Now consider this scenario: "Next Tuesday I have a dental appointment at four, so I can't plan Wednesday's lessons then. When I get home today, I'll look at my diary and decide when on Tuesday I'll do Wednesday's lesson planning." What this represents is a plan for a plan for a plan. I have a plan for today, which involves a plan for Tuesday, which involves a plan for Wednesday.

This recursive approach is a key technique in TM4T which we call P2 or planning-squared. This is another key idea in TM4T. Imagine this: 9B are giving you a hard time, especially Kylie and Jason.  So: you decide that you need a behaviour plan for 9B - that will at least give you some sense of control...  but maybe you don't have time to do anything about it right now. Enter P2 You decide to produce a behaviour plan next Wednesday, when you have a free period. Now you have a plan for a plan... but maybe you can't remember which periods you have free. So: you decide that later today you will look at your timetable and figure out when you have time to produce a behaviour plan. You have a plan for a plan for a plan.

This technique is infinitely powerful. You have a problem? Well, decide what you are going to do about it.  Don't have time? Well, choose a time when you can figure our what to do.  Don't know when you will have time?  Then decide when you will know when you will have time... and so on.  The principle is that you can always plan: plan to do something, or plan to plan. This means that you can always feel in control.



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The  Plans a Teacher Needs

It's worth making one point very clear: 'planning' does not just mean 'lesson planning'. There are benefits to be reaped in all aspects our professional lives, and our private lives too.  As well as lesson planning, we are talking here about deciding when you are going to work and when you are going to do other things (eat, sleep, relax, for example). Then, considering your work life, considering when and where you do different kinds of thing particularly well. For example, I find that my creative work is best done in the mornings, ideally where it is quiet; while I find that my boredom threshold is higher in the evenings, so that is when I do more routine work. You also need to decide at some point how you are going to spend your non-teaching school-work time - this includes time at home, time before and after school as well as your non-contact time (your 'free' lessons) - some of it will be spent planning lessons of course, but a lot of it will be spent in dealing with e-mails, liaising with other staff, performance appraisals; with photocopying, with parental contact, with clubs, with pestering students (pestering as an adjective), with reports, with filing and other minutiae. You need to decide what activity to do when, where it is best to do it, and how to do it efficiently. You also need to step back periodically from the day-to-day routine and consider yourself, your life and the future...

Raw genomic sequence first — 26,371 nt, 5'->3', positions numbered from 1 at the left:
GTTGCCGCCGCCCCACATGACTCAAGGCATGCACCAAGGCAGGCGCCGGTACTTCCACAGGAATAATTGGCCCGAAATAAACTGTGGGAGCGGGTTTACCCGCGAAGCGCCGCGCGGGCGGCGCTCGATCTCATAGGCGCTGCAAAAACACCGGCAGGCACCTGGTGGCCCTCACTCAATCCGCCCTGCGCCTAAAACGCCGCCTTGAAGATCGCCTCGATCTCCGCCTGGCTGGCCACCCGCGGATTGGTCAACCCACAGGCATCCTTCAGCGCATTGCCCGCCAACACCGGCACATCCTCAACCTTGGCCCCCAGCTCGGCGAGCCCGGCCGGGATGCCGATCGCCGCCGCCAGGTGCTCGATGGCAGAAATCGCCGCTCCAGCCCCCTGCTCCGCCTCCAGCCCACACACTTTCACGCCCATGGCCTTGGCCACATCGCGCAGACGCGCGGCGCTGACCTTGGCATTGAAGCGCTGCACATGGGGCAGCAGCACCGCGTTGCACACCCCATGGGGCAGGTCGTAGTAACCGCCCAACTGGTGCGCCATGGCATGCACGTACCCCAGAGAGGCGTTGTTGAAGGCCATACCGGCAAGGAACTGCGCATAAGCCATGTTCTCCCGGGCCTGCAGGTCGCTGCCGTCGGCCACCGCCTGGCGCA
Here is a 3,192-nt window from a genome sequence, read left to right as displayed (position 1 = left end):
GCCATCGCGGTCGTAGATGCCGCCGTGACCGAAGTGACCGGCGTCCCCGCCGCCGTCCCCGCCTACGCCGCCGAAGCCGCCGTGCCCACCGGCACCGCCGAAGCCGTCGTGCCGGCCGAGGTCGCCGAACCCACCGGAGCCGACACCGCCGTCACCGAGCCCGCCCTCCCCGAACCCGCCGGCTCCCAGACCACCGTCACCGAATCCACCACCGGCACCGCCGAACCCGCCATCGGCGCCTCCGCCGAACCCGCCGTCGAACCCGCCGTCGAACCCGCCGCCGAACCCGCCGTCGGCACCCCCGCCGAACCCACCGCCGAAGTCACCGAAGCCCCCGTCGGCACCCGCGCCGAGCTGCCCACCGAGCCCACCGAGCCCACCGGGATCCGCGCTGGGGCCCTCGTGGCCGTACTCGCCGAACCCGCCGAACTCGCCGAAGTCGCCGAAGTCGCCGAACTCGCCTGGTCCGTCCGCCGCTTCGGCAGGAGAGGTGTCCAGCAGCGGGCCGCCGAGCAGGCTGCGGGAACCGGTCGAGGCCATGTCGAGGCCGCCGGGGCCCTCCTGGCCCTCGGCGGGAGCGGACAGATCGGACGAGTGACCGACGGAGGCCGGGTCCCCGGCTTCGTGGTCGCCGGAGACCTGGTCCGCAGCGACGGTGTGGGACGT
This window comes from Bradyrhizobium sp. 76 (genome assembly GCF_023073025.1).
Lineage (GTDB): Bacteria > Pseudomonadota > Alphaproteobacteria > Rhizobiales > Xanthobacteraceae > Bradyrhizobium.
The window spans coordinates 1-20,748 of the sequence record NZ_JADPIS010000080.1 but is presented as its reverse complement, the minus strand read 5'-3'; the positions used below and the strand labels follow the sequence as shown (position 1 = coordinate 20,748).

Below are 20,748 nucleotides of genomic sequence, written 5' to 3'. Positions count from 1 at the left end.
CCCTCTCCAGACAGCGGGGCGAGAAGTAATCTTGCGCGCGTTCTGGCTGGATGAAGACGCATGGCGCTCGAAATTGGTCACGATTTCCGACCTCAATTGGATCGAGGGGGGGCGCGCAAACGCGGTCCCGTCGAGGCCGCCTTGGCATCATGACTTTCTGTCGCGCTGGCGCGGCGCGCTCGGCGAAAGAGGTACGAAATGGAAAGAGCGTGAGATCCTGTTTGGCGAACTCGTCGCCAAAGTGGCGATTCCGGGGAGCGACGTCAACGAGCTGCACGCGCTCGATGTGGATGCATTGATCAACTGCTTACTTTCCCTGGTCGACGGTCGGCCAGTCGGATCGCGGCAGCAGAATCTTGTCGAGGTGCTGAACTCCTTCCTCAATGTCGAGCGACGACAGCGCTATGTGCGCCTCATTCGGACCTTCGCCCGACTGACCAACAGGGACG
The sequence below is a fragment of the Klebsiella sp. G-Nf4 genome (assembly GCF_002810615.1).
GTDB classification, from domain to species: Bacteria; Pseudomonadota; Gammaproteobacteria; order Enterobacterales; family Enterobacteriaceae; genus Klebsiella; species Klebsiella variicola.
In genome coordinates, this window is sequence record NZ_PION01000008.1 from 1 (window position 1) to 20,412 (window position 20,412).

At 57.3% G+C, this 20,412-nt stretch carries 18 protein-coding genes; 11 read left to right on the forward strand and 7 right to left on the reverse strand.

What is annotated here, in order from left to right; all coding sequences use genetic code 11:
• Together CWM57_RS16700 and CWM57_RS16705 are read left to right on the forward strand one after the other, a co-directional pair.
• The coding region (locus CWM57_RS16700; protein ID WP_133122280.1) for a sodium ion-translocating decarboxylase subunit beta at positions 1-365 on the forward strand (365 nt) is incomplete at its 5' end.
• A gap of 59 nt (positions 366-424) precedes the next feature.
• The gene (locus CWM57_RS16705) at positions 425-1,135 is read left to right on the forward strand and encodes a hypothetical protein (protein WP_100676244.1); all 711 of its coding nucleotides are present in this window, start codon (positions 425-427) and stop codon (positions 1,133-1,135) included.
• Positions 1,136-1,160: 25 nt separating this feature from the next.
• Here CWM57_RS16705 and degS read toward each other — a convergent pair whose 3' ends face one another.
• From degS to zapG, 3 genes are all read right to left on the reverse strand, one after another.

... and you need to plan lessons too; not just preparing today's lessons and tomorrows: getting resources, considering differentiation, behaviour and a dozen other things; but looking further ahead: schemes of work, syllabuses, choosing texts and so on.

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The Very Basics of Time Management - What is a Plan?

Firstly, it's helpful to distinguish between a time-management technique – like timeboxing – with a time management method. Think about a fancy cake. Then think about a pile of the ingredients: flour, milk, sugar, etc. That's the difference. Methods get pretty complicated, but the basic ideas (techniques) are usually simple.

Most time management methods share the same basic ingredients. They all involve plans, or schedules; they all have some kind of action list, or to-do list or tick list; they have standardised ways of doing things (routines, processes etc);  and they often have specific ways of handling workflow.. When we're talking time management, some of these words ('plans' etc) may have subtly different meanings compared to how-they're-used in schools, so they are spelled out below.

In practice, many courses books on time management don't discuss these basic ingredients – they kind of take them for granted, because they're a little old-hat nowadays in business. They remain, however, really important - and frequently missing or misunderstood in schools.

To explain the vocabulary, we'll use a simple example. Imagine you've been asked to organise a department meeting – organise it properly, with an agenda that people can contribute to. What might be the best way to do it....



The Structure of Planning